By Jeff Shearer
AUBURN, Ala. - When Charles Barkley’s statue is unveiled Saturday outside Auburn Arena, one set of eyes will be watching the subject instead of the sculpture.
Artist Brian Hanlon says “it’s a cool moment” when the curtain comes down.
“You’re always nervous,” said Hanlon, who has created 300 public and private art pieces in 30 years. “I really care about what I do. I love my job. I’m grateful always at the moment for this job I’ve been blessed with, but it’s also cathartic in that, I feel like a process has been completed. And it’s a very difficult process.”
A process made easier by Barkley’s accessibility.
“He was one of the most polite I’ve met with as far as professional athletes,” Hanlon said. “He was very direct and very respectful. I respect this athlete and also this person, so I’m here to make sure everything goes well.”
The official sculptor for the Naismith Memorial Basketball of Fame, Hanlon is the go-to statue creator for sports figures. In Atlanta, he’s sculpted Bobby Cox, Dominique Wilkens and is finishing Evander Holyfield. He crafted Shaq at LSU.
“You have to research the subject,” Hanlon said. “Certainly the iconic image of Charles, he’s dunking the ball and there’s a defender hanging on him. His feet are at a 45-degree angle position.”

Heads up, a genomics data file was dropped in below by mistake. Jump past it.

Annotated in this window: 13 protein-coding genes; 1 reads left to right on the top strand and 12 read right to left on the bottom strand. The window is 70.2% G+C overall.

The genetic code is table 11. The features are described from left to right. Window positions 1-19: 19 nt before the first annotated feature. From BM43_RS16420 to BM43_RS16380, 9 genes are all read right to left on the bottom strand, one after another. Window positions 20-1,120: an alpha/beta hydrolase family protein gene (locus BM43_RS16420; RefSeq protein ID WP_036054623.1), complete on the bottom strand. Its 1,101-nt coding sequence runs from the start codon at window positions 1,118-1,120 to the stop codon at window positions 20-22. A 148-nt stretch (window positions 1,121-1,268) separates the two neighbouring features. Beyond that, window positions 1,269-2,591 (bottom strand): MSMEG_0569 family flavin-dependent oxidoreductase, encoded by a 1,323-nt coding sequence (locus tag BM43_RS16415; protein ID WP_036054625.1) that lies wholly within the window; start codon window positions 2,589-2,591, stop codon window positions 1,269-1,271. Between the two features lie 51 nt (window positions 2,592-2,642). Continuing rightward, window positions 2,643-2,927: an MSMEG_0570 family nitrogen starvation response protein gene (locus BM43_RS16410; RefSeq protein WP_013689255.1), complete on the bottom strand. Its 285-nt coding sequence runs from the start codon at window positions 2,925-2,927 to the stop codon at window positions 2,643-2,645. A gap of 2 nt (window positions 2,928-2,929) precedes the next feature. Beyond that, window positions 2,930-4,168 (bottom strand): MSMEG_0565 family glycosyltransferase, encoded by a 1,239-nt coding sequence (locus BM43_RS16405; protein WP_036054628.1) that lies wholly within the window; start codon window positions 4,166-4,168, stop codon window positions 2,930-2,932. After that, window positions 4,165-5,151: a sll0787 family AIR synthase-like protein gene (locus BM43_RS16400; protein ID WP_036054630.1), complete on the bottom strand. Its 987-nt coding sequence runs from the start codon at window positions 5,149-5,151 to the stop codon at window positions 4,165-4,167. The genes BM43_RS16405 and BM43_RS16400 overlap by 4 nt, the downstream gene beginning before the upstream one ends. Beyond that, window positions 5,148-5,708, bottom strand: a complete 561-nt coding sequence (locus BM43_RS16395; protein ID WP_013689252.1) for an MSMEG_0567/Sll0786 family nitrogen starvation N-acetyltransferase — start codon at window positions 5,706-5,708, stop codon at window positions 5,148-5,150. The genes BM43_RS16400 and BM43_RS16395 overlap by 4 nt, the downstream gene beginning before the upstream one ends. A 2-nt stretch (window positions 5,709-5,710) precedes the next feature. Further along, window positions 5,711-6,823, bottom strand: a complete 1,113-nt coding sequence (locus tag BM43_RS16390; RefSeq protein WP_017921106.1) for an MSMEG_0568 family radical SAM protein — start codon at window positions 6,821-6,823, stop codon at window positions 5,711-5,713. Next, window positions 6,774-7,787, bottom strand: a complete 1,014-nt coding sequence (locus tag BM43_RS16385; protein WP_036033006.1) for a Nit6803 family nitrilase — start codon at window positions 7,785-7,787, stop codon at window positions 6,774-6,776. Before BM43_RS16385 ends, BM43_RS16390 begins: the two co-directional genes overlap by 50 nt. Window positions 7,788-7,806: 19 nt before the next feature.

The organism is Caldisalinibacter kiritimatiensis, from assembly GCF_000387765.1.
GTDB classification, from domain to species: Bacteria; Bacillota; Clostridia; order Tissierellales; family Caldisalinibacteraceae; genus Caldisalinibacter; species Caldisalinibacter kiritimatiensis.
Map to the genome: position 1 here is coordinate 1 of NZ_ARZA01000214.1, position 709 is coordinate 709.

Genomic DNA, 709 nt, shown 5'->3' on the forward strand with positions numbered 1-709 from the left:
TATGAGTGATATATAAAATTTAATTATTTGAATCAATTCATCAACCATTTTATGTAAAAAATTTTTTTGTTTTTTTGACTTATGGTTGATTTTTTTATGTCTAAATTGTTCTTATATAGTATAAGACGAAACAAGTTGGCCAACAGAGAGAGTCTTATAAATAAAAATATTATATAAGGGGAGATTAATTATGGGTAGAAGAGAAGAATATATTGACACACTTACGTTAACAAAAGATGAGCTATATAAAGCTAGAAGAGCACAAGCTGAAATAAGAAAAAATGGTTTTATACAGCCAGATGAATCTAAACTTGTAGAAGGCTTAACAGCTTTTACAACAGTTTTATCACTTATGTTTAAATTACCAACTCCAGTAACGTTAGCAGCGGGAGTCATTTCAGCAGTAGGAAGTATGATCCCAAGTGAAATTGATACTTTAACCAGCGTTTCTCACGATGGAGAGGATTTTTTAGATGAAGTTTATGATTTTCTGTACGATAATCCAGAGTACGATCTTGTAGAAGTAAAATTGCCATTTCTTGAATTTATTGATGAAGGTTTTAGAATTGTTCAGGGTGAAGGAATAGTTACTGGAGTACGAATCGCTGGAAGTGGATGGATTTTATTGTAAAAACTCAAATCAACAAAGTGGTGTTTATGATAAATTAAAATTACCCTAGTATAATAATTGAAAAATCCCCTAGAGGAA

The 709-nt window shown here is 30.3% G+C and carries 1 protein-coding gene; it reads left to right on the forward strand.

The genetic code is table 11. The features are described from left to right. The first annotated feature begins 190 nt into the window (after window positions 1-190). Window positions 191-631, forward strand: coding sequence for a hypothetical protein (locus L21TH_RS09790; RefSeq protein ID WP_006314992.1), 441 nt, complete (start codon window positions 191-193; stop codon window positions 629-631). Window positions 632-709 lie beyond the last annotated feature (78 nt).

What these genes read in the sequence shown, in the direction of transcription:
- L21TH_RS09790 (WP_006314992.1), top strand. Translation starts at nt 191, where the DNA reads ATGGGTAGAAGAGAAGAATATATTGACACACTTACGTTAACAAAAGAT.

Adding a second figure would have complicated the process, Hanlon said, so he searched for another picture.
“I really found two images of him,” Hanlon said. “One as a Sixer, one as a Sun, and he’s pulling the same type of move.”
Substituting an Auburn jersey for the NBA versions, Hanlon went to work.
“I’d like over a year but I rarely get it,” he said. “To nurture an image like this, it just takes time. There are always interesting deadlines and you have to hit them, so you make it happen.”
When Barkley learned Auburn would honor him with a statue, he made one request. “I just hope it’s skinny,” Barkley said last October. “Don’t make it life-size.”
Hanlon honored Charles’ charge.
“I was very flattering to those words for him,” Hanlon said. “The pose lends itself to stretching out the anatomy. His arms are in the air and his legs are extended. As a result, all of the anatomy is stretched out so it’s not a pose that shows too much flesh in one area. It is quite a flattering pose for that humorous part of him always talking about his weight.”
Hanlon’s handiwork will be unveiled Saturday shortly after 11 a.m., when Barkley arrives from Samford Lawn after serving as ESPN’s guest picker for College Gameday.
Jeff Shearer is a Senior Writer at AuburnTigers.com. Follow him on Twitter: Follow @jeff_shearer